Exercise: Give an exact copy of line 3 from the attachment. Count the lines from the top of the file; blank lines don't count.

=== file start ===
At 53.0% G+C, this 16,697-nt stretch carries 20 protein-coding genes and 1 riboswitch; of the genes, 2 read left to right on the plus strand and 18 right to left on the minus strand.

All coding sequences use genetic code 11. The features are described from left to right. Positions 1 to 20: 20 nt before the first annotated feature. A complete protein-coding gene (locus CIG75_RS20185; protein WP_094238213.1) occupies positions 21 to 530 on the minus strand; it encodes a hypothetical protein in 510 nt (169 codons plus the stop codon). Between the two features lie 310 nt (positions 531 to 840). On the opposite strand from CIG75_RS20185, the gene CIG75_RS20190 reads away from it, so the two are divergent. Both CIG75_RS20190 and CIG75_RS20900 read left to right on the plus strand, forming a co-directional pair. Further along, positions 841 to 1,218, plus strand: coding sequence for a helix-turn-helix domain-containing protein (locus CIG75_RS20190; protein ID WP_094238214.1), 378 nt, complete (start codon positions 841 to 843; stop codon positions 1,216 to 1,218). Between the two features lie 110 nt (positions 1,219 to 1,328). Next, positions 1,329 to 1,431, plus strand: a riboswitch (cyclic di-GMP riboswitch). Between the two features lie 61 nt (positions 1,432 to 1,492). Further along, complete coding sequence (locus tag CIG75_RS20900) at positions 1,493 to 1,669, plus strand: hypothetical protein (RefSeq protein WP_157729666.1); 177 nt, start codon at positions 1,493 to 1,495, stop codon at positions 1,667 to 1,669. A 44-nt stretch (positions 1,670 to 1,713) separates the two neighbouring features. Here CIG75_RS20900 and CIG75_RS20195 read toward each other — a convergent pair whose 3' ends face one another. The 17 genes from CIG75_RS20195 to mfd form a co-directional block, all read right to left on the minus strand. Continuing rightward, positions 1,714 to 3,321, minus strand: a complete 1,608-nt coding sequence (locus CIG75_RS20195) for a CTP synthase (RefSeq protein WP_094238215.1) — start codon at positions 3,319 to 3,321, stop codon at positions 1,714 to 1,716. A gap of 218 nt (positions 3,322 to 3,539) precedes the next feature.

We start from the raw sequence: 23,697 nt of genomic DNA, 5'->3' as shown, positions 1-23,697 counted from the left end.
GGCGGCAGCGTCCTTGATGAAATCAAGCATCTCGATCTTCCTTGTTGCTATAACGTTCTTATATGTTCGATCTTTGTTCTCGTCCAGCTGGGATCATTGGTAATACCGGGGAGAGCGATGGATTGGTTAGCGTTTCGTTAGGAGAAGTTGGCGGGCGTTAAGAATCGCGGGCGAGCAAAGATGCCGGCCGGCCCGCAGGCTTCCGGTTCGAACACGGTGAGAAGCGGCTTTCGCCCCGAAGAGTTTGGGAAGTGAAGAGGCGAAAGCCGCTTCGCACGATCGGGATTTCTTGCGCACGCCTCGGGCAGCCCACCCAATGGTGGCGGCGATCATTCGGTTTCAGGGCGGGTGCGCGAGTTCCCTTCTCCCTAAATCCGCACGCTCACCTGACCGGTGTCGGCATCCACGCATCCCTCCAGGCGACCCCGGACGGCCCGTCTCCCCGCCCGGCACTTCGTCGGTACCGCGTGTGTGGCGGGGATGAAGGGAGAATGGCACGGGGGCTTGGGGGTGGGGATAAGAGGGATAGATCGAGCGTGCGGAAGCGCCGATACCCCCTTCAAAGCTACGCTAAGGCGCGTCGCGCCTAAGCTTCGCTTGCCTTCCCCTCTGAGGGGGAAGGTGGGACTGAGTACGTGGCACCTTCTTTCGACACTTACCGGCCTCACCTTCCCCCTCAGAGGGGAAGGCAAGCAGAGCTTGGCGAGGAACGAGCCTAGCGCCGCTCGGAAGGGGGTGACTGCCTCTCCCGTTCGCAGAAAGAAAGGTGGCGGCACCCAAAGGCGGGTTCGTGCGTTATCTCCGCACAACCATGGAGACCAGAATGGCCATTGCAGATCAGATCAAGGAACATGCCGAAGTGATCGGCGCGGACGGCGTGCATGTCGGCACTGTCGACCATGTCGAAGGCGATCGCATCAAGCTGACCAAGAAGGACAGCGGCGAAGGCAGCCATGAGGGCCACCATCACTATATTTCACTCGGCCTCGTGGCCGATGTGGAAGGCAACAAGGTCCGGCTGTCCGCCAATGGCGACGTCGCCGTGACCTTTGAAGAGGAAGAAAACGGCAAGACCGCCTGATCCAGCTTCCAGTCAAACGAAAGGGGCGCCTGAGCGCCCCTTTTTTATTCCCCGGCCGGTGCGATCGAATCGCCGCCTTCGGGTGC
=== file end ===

We start from the raw sequence: 23,697 nt of genomic DNA, 5'->3' as shown, positions 1-23,697 counted from the left end.